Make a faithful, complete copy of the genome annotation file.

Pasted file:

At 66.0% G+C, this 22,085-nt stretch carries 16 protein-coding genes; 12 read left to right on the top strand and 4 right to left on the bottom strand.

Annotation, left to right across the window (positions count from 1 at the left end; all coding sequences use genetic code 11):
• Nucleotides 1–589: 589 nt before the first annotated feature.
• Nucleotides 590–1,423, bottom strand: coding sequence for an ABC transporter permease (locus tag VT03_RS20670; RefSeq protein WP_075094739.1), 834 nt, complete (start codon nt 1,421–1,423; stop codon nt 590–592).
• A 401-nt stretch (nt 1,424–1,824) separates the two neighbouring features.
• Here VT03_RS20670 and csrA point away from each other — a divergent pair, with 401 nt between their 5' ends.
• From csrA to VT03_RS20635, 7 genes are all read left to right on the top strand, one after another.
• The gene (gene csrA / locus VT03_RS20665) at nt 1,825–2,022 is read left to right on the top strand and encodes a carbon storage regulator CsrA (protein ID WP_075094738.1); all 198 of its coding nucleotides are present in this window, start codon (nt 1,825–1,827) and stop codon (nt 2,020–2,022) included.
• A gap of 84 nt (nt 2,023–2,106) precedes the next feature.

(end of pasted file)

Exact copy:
At 66.0% G+C, this 22,085-nt stretch carries 16 protein-coding genes; 12 read left to right on the top strand and 4 right to left on the bottom strand.

Annotation, left to right across the window (positions count from 1 at the left end; all coding sequences use genetic code 11):
• Nucleotides 1–589: 589 nt before the first annotated feature.
• Nucleotides 590–1,423, bottom strand: coding sequence for an ABC transporter permease (locus tag VT03_RS20670; RefSeq protein WP_075094739.1), 834 nt, complete (start codon nt 1,421–1,423; stop codon nt 590–592).
• A 401-nt stretch (nt 1,424–1,824) separates the two neighbouring features.
• Here VT03_RS20670 and csrA point away from each other — a divergent pair, with 401 nt between their 5' ends.
• From csrA to VT03_RS20635, 7 genes are all read left to right on the top strand, one after another.
• The gene (gene csrA / locus VT03_RS20665) at nt 1,825–2,022 is read left to right on the top strand and encodes a carbon storage regulator CsrA (protein ID WP_075094738.1); all 198 of its coding nucleotides are present in this window, start codon (nt 1,825–1,827) and stop codon (nt 2,020–2,022) included.
• A gap of 84 nt (nt 2,023–2,106) precedes the next feature.